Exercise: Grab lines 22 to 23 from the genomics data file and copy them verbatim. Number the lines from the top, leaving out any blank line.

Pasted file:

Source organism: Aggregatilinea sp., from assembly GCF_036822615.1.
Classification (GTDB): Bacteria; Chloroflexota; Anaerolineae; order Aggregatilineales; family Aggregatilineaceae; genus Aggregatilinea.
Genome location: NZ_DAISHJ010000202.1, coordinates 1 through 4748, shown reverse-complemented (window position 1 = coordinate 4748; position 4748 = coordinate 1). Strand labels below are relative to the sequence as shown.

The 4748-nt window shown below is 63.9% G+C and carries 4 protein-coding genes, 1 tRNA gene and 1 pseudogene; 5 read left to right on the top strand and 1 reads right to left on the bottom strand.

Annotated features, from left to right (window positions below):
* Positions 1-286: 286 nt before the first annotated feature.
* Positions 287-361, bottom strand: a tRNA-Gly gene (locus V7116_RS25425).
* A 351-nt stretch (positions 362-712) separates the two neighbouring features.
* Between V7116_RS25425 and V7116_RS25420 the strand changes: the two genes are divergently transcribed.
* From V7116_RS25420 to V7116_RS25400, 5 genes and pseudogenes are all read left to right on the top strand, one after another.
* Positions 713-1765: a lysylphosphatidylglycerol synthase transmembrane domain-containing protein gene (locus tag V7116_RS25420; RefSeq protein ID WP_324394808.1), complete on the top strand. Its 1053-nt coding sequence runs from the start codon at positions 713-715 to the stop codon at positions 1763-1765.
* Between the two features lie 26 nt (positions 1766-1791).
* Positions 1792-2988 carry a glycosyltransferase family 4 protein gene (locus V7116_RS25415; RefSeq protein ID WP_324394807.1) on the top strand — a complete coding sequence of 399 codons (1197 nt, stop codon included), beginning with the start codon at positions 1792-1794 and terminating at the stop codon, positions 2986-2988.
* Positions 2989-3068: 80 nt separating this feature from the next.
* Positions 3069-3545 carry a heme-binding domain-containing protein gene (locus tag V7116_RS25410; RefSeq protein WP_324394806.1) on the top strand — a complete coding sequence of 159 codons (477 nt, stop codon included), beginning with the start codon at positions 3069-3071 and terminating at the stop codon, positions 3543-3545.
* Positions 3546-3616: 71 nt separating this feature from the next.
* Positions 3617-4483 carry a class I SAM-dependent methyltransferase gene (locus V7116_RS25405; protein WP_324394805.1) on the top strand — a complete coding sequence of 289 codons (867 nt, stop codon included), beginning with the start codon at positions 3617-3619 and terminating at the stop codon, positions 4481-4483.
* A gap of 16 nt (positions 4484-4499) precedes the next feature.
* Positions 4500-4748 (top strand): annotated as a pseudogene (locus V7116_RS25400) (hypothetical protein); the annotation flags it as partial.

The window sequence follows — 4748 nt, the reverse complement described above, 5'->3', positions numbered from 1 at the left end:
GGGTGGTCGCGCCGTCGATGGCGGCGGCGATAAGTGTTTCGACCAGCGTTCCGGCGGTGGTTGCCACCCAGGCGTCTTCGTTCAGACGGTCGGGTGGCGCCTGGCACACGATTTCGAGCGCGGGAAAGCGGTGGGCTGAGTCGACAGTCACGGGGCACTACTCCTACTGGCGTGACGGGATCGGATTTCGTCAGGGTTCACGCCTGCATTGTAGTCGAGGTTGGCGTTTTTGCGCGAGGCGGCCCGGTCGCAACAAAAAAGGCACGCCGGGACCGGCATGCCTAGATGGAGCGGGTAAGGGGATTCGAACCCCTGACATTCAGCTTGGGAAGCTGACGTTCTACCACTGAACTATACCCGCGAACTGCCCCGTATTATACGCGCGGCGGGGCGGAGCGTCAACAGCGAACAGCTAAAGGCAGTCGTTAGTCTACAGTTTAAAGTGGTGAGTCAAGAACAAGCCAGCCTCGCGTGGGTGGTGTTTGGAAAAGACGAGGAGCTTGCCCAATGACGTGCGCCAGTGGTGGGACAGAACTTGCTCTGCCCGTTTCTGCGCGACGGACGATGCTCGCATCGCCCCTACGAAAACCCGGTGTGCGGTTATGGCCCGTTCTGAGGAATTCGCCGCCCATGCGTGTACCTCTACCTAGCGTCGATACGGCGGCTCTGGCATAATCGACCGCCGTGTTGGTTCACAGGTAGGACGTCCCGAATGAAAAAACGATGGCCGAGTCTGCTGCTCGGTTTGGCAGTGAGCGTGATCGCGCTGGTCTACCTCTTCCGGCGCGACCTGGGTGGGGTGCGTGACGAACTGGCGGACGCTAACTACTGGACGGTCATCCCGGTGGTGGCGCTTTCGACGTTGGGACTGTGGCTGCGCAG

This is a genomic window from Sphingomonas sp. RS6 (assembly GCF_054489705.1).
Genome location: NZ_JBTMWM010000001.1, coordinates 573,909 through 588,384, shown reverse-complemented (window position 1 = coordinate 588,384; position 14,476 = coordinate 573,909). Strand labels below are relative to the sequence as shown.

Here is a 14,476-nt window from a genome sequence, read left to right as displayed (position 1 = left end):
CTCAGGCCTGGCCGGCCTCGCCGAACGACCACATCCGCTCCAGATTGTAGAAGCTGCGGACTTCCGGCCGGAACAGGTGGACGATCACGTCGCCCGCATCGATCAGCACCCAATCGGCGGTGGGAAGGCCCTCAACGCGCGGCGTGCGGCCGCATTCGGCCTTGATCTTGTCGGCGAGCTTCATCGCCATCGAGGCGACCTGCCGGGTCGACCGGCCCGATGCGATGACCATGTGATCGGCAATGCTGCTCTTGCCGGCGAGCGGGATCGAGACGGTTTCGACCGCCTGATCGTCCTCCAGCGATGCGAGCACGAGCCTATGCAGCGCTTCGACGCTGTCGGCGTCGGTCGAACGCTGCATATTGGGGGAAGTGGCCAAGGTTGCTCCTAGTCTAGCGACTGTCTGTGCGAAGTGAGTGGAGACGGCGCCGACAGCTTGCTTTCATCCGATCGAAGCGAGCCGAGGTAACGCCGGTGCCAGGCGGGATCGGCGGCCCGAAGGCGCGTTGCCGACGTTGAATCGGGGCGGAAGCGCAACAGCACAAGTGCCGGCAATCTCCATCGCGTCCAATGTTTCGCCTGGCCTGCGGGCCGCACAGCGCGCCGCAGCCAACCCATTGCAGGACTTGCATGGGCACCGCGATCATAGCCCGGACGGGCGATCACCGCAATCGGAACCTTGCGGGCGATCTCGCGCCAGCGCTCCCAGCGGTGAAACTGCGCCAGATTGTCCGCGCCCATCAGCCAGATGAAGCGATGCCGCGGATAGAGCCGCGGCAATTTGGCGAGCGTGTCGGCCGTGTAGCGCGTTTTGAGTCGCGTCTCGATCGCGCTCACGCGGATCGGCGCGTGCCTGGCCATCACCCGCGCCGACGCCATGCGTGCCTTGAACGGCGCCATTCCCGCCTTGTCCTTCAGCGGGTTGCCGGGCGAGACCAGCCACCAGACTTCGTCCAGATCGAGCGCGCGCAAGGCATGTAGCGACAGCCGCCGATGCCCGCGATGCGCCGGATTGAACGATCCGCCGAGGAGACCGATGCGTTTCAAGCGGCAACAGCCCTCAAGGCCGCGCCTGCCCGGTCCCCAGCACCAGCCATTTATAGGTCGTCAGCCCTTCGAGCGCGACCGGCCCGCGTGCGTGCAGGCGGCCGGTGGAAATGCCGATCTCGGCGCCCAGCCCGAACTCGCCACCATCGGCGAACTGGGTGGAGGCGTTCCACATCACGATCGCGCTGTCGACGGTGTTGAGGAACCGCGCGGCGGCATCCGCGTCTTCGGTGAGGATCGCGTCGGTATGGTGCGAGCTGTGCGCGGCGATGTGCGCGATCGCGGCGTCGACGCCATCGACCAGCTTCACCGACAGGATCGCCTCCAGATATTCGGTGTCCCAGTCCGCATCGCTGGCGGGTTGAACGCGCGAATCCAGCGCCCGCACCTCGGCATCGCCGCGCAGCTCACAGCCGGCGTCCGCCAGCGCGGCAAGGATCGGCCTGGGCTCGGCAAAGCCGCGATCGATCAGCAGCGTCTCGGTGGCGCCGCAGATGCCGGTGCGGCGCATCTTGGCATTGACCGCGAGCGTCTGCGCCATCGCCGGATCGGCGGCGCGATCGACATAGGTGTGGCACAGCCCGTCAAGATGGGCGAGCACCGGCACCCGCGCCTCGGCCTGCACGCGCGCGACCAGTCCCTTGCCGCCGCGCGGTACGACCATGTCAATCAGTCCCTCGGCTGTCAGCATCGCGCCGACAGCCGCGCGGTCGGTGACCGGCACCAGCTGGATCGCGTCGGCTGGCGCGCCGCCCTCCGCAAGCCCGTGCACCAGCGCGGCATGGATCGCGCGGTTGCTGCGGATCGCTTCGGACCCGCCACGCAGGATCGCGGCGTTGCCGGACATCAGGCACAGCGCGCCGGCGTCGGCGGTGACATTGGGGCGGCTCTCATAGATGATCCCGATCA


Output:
This is a genomic window from Sphingomonas sp. RS6 (assembly GCF_054489705.1).
Genome location: NZ_JBTMWM010000001.1, coordinates 573,909 through 588,384, shown reverse-complemented (window position 1 = coordinate 588,384; position 14,476 = coordinate 573,909). Strand labels below are relative to the sequence as shown.